The first problem related to interference which precluded the NASA Debris Radar (NDR-C1 radar) from supporting Endeavour’s launch. After a careful review of the interference, the Eastern Range and NDR developed a five step process to ensure that this type of interference does not prevent the radar from supporting future missions.
The plan mandates the following actions: phasing checks for all radars that support launch operations, an updated phasing location to be more flight-like, an update to the ‘phasing slot assignment table,’ a jointly developed troubleshooting procedure to be used if future interference is encountered, and finally a jointly agreed upon pre-mission test to ensure ‘confidence’ in the outlined plan.
The second radar issue pertained to a low system sensitivity on the NDR X-3 Radar. Resolution of this issue for STS-119 will involve comparing the sensitivities between the X3 and X4 radars and a resolution of the ‘pedestal differences’ since no issues were encountered with the X4 radar.
Further changes to the radar tracking systems for STS-119 will involve the C-band and X-band radar systems.
C-band radar operation enhancements include a revised Range PRD for new phasing angles and requirements, the protection of a 20 v/m for on-orbit debris tracking, the removal of EVA debris tracking constraints, and an advanced sensitivity for orbital debris tracking.
X-band radar operation enhancements include improvements to the RTP software for X3 and X4, X4 tracking of the SRBs from T+2mins 30secs through T+5mins 10secs followed by X3 SRB tracking from T+5mins 10secs through T+7minutes, and improvements in cross-network performance of acquisition assets in the event of loss of voice communication from NDROC and ship operators.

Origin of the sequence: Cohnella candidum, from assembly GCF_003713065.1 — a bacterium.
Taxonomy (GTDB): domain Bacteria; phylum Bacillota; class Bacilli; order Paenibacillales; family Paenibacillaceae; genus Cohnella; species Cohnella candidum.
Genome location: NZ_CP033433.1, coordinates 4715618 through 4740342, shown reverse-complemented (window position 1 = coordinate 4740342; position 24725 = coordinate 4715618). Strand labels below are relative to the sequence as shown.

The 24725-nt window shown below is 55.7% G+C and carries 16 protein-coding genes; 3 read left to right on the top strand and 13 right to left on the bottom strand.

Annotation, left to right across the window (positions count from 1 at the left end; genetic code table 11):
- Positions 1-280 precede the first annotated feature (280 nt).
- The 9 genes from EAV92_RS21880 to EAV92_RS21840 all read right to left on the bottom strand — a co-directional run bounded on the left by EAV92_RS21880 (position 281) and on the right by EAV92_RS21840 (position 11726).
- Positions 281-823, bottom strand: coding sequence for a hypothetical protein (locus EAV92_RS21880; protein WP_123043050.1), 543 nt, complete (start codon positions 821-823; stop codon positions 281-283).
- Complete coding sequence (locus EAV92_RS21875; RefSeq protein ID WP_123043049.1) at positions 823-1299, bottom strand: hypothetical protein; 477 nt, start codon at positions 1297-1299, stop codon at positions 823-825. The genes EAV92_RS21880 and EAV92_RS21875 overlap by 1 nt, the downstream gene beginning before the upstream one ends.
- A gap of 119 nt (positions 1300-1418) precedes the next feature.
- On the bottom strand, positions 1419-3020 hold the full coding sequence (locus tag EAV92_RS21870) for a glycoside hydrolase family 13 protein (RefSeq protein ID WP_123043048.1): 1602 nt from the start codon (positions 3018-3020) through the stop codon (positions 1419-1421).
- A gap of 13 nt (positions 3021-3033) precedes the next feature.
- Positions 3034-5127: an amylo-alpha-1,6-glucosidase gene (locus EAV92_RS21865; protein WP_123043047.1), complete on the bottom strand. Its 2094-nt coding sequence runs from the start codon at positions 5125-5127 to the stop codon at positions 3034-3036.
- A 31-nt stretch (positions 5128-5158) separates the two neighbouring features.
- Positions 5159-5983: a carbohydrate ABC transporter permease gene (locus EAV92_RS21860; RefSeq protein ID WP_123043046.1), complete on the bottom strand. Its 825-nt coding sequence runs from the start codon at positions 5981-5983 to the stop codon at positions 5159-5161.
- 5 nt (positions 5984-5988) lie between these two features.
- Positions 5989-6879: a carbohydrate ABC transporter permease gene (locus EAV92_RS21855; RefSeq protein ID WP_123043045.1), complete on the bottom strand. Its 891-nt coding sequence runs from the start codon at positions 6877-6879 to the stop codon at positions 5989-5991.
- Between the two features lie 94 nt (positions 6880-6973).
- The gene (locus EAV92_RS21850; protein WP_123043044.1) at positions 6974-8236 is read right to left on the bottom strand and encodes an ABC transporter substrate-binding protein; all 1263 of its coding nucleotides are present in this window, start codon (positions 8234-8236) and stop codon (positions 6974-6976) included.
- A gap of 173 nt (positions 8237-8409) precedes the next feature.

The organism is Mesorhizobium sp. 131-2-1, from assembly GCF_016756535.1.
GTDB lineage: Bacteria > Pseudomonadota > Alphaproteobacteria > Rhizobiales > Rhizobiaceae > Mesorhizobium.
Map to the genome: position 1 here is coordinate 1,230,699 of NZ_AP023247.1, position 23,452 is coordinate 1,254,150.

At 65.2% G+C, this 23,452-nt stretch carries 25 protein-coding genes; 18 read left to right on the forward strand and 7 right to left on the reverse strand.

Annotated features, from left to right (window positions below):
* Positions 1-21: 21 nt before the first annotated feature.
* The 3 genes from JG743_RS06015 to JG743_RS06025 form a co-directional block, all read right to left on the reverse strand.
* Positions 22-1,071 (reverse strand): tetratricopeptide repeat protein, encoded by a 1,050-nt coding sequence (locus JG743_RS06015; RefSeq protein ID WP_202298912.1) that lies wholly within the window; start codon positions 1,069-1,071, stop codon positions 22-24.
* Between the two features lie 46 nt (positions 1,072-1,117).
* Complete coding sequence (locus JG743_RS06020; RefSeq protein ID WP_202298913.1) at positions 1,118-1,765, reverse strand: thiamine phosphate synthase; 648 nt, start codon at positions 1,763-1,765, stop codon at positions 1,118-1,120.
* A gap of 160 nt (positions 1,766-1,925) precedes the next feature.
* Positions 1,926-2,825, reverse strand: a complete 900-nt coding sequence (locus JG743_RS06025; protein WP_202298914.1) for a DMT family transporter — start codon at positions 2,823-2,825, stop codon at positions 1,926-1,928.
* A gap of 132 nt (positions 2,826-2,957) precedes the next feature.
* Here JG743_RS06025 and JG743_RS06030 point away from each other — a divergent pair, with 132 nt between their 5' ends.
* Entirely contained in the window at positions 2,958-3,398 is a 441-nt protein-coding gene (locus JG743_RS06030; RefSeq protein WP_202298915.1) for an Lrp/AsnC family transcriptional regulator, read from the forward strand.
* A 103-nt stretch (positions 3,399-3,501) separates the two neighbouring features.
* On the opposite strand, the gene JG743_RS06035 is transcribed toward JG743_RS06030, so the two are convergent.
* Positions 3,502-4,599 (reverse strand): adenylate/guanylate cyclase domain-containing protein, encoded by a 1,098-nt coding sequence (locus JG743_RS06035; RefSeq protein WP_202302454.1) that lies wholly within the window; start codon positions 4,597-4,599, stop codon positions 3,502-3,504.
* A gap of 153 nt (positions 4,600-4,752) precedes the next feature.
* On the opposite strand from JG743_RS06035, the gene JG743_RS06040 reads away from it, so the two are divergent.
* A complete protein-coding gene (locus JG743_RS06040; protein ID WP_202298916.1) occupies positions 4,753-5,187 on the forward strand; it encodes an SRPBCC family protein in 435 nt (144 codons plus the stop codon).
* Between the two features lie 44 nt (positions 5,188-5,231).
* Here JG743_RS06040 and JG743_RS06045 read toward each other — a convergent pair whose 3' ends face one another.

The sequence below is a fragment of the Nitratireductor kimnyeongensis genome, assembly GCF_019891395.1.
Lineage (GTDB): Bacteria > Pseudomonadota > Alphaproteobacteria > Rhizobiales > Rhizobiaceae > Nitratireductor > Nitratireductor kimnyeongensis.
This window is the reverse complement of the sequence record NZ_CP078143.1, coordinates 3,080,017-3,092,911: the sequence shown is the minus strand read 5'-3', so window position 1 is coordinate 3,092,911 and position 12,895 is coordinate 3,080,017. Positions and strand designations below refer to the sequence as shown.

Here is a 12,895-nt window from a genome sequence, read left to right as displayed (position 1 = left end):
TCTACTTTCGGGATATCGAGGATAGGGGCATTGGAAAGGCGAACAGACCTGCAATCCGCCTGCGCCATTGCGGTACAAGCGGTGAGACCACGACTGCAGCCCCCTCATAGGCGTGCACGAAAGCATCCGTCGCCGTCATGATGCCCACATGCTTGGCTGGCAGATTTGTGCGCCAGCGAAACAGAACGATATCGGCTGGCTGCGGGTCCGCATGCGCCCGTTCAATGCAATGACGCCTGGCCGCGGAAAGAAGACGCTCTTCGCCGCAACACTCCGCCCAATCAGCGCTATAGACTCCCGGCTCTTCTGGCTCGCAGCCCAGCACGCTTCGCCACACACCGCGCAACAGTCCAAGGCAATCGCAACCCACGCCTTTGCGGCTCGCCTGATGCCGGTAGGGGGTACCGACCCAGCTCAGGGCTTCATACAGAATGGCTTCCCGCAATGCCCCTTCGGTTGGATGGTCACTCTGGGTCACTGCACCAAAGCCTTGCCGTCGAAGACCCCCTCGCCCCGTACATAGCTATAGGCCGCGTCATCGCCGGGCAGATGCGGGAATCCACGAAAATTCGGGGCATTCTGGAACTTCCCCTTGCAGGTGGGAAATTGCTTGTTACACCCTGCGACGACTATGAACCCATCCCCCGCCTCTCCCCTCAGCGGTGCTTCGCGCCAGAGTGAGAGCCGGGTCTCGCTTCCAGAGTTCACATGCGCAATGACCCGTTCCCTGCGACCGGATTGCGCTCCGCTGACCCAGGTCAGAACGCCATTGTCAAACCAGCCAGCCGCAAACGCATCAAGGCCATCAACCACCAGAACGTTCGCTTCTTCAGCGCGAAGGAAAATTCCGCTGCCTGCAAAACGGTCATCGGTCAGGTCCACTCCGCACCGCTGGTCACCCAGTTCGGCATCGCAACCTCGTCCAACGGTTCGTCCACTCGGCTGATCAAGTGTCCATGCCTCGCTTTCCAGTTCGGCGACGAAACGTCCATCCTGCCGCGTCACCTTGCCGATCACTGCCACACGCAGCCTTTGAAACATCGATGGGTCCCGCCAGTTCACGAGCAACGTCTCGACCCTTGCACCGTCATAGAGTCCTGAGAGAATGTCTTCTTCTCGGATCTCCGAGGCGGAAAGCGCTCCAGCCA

Furthermore, another item of interest for launch operations is the pad hold time available for Discovery’s consumables. The FRR documents indicate Discovery will have approximately 161 hours (just under seven days) of pad hold time available, with oxygen being the limiting commodity.
This pad hold time analysis was based on the assumption that two Station-Shuttle-Power-Transfer-System (SSPTS) converters would be powered up for the entirety of the docked mission.
Moreover, while the 161 hours of pad hold time is encouraging given the unique nature of Discovery’s launch window, the finality of preserving three launch attempts in a row at the beginning of the launch window (March 11-13) has not yet been finalized.
Given the fact that there is the option of shortening Discovery’s mission in the event of a launch between March 14 and 16, the option of trying for three launch attempts in a row at the beginning of the window would preserve the complete duration of the mission.
However, there are several factors to consider when trying for three launch attempts in a row, not the least of which is launch team fatigue. Another contributing factor – and related issue – is the possibility of an on-pad abort.
“The thing we try to protect with three in a row, from a launch team perspective, is the on-pad abort,” said Launch Director Mike Leinbach during the post-FRR presser. “That’s the most critical thing we do on the launch team. If the team is fatigued I wouldn’t want to go into that.
“Going into this launch countdown three attempts in a row may well be an option for us and so they’re working their manning schedule accordingly.”
As such, the launch team is taking the necessary steps to preserve the option of three launch attempts in a row if, for some reason, Discovery is still on the launch pad after March 12.
L2 members: Documentation – from which the above article has quoted snippets – is available in full in the related L2 sections, now over 4000 gbs in size.